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What Do 12Z and 18Z Mean?

Short answer: 12Z and 18Z both hours (times) of the day expressed on a 24-hour clock, on local standard time in Greenwich, England. (The longitude in Greenwich is 0°; the "Z" attached to the hour refers to "zero" degrees longitude.)

12Z is 1200 hours, or 12 p.m. (noon), local standard time in Greenwich, while 18Z is 1800 hours, or 6 p.m., local standard time in Greenwich.

Pacific Standard Time (PST) is 8 hours behind standard time in Greenwich, so 18Z would be 10 a.m. PST and 12Z would be 4 a.m. PST. When we go on daylight savings time, we move our clocks forward an hour, so Pacific Daylight Time (PDT) is 7 hours behind standard time in Greenwich. Hence, 18Z would be 11 a.m. PDT and 12Z would be 5 a.m. PDT.

"Universal Time Coordinated" (UTC)

Satellite images and weather maps are usually labeled with the date and time at which the data were recorded. Since many images and maps cover regions large enough to span more than one time zone, it makes little sense to put the "local" time on an image. (See Appendix G: "Time Zones", on pp. 424-425 of our text, Meteorology by Danielson et al.) Instead, the time that appears on most images is an internationally agreed-upon reference time–namely, the local standard time in Greenwich, England.

This reference time was formerly called Greenwich Mean Time (GMT) but is now called Universal Time Coordinated (UTC) (translated literally from the French expression). The longitude of Greenwich, England is zero degrees–sometimes referred to as "Zulu"–and so the hour appearing on most satellite images often has a "Z" appended to it to identify it as UTC (for example, "12Z", or "00Z", or "1630Z"). The hours, sometimes including the minutes, are given on a 24-hour clock.

Converting UTC to Local Time

To figure out the local time at which an image was recorded, you have to know the number of time zones from your location to Greenwich, England, and you have to know whether you're on standard time or daylight savings time.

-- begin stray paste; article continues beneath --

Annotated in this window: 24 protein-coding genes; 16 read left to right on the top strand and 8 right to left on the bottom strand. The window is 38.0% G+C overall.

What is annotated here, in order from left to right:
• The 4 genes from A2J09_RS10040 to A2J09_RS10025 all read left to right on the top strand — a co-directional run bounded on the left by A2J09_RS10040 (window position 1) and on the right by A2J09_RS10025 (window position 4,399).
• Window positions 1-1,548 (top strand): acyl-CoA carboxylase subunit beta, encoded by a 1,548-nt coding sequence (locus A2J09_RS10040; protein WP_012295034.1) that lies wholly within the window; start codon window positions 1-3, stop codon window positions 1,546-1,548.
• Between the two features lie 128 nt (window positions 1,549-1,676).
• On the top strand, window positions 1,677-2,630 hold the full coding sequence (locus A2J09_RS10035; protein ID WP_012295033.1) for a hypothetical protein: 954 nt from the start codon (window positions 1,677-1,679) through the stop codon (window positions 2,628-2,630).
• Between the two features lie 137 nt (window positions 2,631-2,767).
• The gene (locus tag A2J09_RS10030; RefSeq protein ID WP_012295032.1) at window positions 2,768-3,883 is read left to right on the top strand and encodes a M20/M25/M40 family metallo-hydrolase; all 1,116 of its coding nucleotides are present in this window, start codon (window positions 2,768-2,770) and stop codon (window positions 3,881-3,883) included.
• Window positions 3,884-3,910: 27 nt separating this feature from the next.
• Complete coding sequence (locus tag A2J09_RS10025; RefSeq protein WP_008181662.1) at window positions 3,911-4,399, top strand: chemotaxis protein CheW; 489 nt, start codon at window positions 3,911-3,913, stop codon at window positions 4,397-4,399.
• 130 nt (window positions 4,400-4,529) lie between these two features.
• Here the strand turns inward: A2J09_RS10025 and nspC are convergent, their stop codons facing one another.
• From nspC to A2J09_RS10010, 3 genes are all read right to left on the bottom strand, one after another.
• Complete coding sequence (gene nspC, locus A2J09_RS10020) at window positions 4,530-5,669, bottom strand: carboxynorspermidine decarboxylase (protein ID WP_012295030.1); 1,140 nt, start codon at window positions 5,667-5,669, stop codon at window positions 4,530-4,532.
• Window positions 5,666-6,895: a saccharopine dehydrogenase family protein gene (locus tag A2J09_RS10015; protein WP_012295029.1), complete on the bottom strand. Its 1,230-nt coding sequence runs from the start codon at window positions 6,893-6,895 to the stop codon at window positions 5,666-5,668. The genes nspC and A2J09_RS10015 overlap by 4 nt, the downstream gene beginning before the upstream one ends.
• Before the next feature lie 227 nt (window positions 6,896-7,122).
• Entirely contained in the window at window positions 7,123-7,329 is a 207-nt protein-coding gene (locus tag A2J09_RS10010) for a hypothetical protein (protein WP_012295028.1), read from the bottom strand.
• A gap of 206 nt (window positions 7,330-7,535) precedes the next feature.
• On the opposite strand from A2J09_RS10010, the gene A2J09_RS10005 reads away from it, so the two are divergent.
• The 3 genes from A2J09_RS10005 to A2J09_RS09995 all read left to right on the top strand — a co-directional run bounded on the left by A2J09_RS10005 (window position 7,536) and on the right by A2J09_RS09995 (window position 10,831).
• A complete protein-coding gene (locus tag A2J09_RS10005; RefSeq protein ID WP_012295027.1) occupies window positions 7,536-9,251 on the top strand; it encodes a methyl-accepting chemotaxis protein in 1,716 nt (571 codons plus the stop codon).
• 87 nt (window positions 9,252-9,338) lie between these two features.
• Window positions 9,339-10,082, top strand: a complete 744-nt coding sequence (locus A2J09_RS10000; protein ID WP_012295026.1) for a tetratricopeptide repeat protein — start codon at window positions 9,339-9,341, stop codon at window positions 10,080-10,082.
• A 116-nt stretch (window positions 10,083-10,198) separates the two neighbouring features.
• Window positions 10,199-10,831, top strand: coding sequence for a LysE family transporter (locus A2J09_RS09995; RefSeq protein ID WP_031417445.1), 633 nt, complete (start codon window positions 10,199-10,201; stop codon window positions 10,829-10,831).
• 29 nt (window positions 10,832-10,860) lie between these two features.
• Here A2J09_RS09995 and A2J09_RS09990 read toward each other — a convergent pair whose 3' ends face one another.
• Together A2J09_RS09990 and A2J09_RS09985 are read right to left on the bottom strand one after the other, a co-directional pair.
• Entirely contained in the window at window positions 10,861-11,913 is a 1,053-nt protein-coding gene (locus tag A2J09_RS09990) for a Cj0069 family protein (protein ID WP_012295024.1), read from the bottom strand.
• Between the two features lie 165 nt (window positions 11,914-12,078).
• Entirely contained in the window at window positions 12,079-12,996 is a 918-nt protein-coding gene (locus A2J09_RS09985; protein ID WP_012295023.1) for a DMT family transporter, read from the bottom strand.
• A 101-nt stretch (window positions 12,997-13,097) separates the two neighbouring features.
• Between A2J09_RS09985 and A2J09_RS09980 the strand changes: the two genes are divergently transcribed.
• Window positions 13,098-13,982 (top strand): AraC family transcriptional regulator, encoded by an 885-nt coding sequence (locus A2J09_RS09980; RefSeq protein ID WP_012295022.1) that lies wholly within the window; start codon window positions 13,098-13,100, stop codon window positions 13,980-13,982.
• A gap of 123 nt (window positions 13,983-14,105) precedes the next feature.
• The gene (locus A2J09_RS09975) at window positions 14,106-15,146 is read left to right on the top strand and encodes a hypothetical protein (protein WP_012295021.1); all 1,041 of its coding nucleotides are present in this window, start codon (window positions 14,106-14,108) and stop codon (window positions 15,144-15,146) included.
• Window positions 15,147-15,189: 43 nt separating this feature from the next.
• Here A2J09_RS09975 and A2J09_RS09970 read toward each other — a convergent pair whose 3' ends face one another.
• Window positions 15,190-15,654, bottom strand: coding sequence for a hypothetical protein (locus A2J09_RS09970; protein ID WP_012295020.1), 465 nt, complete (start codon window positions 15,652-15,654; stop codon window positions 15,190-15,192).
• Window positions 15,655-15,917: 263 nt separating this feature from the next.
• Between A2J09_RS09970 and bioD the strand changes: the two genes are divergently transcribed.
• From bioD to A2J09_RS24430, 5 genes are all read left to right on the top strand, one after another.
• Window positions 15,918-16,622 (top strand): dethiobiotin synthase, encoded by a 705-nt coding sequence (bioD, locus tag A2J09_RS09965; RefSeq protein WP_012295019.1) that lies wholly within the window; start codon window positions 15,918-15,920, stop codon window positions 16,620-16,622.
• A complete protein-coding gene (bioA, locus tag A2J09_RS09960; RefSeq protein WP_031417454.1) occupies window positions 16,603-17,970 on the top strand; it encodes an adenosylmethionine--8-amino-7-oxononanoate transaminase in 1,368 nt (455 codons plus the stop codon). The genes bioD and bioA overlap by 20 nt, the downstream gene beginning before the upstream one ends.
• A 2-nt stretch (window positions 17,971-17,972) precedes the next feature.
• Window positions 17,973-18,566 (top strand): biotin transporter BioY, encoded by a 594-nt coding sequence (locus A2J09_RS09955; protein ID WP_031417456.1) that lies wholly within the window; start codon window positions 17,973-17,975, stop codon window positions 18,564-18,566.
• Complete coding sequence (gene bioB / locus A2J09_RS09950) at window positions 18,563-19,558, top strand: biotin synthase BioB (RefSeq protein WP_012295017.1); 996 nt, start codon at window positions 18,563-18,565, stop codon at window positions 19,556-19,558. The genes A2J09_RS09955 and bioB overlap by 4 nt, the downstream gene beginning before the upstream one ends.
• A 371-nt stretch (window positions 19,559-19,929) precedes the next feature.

For example, Pacific Standard Time (PST), which people on the West Coast use from early November to early March, is eight hours behind Greenwich, so:
PST = UTC   -   08 or PST = UTC   -   0800
(if UTC includes only hours, no minutes)   (if UTC includes both hours and minutes)

(For example, if UTC is 15Z, then PST = 15 - 08 = 07, or 0700, or 7:00 a.m. PST.)

From early March to early November, the West Coast shifts to daylight savings time by moving the clock forward an hour, so Pacific Daylight Time (PDT) trails UTC by only seven hours:
PST = UTC   -   07 or PST = UTC   -   0700
People on the East Coast use Eastern Standard Time (EST) or Eastern Daylight Time (EDT), which are three hours ahead of the corresponding Pacific times, and so EST = UTC - 05 and EDT = UTC - 04.

Converting the Date

Since the local time in Greenwich, England is ahead of the local time everywhere in the Western Hemisphere (including North America), it follows that if it's early enough in the morning in Greenwich, England, then it's still the previous day in at least parts of the U.S., so sometimes the date, as well as the hour, has to be adjusted to get the local date and time.

For example, at 03Z (3:00 a.m. in Greenwich England), the local time on the West Coast of the U.S. is seven or eight hours behind (that is, 7 or 8 hours earlier, depending on the time of year). That would make the local time on the West Coast either 8:00 p.m. PDT or 7:00 p.m. PST–the previous evening! In such cases, the date has to be adjusted as well as the time of day.